Why does it have to be somebody's fault? People aren't romantically/sexually attracted to each other all the time.

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Re: Isla Vista shooting

Postby jareds » Wed May 28, 2014 7:30 am UTC

blowfishhootie wrote:
jareds wrote:blowfishhootie,

Plenty of people will not reasonably be able to obtain sex for the reasons that EMTP outlined to me, quoted three posts above. For a totally uncontroversial example, consider a homeless man with severe schizophrenia. There are plenty of homeless people (and they are disproportionately male, so looking to each other isn't going to cut it for the heterosexuals).


I just want to make sure - you are inferring that people who identify as "incel" are relating themselves to the nature of a homeless man with schizophrenia? Because that's clearly not true. I mean, they are in that they want to use him as an excuse for their own failures in sex in love, and a rationalization for blaming others.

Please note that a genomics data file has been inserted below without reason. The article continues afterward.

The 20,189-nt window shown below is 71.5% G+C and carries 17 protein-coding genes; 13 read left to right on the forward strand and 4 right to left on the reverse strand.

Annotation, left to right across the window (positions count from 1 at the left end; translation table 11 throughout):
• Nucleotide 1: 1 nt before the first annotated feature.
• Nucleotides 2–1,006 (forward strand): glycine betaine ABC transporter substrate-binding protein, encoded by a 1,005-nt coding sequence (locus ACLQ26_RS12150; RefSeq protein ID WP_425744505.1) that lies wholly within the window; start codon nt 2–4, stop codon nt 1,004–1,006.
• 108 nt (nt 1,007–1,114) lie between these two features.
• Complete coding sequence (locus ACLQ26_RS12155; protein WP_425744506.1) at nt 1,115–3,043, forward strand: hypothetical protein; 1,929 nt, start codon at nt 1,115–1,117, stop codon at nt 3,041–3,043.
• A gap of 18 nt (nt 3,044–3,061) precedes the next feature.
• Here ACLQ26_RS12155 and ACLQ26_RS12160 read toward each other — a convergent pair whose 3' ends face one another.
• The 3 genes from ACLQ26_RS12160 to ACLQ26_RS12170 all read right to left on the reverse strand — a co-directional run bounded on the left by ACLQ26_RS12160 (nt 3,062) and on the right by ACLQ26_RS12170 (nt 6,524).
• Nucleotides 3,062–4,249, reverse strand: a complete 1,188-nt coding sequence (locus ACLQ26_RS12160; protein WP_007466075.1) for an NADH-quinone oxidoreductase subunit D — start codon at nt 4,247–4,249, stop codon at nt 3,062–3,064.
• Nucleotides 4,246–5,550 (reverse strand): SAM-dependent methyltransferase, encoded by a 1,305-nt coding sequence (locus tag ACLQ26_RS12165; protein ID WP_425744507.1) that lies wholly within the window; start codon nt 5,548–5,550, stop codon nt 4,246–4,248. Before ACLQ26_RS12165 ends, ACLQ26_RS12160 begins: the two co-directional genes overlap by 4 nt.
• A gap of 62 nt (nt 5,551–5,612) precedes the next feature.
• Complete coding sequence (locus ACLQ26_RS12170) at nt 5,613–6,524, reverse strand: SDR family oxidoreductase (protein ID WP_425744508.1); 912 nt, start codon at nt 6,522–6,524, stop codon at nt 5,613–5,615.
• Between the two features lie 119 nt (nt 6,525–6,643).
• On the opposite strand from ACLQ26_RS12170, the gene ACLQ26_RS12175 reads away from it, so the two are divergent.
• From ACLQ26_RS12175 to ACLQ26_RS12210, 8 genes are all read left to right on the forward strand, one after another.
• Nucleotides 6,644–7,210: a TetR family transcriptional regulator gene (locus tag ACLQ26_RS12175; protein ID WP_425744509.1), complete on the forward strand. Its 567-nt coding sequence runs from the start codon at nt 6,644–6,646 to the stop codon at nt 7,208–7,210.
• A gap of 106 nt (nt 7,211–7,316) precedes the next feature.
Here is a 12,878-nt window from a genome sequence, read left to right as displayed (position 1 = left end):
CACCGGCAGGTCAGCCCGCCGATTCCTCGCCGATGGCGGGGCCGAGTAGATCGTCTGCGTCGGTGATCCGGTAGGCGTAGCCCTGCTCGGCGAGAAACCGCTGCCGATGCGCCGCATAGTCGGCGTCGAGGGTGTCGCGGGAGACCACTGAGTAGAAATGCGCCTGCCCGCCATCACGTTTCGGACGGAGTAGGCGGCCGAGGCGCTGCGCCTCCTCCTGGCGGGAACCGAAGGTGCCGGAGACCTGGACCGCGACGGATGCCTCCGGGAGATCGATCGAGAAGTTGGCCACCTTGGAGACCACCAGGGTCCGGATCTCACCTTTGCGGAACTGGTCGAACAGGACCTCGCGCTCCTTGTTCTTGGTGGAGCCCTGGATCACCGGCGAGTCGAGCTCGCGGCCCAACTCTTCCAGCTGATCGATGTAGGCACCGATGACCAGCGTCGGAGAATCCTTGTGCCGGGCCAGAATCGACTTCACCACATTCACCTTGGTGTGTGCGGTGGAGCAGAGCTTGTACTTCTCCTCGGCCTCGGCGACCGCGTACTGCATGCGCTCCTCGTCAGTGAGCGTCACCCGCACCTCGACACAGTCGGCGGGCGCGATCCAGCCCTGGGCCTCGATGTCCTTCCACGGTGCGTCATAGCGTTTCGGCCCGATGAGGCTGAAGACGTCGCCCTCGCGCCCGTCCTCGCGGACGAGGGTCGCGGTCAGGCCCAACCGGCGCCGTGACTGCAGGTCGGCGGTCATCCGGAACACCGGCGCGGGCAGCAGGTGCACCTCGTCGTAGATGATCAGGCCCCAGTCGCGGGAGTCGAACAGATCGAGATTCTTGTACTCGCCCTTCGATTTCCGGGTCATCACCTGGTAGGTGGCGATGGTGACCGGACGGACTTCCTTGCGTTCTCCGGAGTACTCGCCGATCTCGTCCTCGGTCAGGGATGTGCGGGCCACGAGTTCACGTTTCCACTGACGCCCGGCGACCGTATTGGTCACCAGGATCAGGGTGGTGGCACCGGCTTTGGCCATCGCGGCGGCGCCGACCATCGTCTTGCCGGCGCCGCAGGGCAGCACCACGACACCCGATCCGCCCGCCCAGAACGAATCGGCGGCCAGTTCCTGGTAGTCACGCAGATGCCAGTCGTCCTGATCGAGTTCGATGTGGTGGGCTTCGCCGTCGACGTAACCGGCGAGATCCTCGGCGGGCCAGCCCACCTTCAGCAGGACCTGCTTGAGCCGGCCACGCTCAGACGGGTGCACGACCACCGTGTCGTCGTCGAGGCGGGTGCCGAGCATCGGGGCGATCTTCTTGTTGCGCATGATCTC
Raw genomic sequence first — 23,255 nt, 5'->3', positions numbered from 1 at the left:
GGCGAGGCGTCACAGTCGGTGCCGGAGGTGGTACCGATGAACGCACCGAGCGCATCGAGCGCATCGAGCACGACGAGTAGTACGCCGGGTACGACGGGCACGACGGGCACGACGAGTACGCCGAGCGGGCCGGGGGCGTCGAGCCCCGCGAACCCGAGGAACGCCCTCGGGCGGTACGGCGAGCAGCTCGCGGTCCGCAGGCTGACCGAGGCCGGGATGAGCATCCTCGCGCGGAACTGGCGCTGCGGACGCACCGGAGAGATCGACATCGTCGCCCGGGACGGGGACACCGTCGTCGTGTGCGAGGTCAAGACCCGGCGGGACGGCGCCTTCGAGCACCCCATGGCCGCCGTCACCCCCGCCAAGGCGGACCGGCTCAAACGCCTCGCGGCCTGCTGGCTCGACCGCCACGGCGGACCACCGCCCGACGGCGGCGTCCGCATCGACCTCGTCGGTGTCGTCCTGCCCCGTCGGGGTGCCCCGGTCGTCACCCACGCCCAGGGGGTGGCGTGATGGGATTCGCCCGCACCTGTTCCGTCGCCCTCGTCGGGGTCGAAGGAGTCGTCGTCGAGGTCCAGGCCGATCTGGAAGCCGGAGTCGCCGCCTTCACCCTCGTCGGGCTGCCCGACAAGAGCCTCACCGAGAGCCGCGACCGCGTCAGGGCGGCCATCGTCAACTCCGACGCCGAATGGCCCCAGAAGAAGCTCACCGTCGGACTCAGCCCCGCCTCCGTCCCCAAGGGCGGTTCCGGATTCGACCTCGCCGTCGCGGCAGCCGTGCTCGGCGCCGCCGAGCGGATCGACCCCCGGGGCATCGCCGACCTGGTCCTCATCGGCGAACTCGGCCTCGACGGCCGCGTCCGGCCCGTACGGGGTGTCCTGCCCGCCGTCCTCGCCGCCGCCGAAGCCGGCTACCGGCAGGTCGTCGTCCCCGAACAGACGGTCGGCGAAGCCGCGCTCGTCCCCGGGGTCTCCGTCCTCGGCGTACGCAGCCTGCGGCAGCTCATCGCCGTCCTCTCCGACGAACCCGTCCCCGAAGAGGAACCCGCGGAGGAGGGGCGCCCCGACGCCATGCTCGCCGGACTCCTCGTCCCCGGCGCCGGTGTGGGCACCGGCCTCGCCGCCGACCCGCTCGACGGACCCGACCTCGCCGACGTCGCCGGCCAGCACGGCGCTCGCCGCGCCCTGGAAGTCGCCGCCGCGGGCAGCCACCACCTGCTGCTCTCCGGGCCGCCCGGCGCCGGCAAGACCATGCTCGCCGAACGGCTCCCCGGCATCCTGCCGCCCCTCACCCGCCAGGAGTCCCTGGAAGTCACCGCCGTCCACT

Also, find me a homeless schizophrenic man who identifies himself as "incel," and then we'll talk. Not one who never has sex, but one who specifically uses the term "involuntarily celibate." The only people talking about all men who never have sex, rather than just those who identify as "incels", are those looking to defend this dangerous and blatantly misogynistic outlook. I don't believe your homeless friend would be very likely to use this hateful term, because they would be very unlikely to be exposed to it and be sucked into the insular community that perpetuates it. If he did use the term, then he is probably just as misogynistic as other men who use it. Not having sex doesn't automatically mean the way the person is complaining about not having sex is not misogynistic.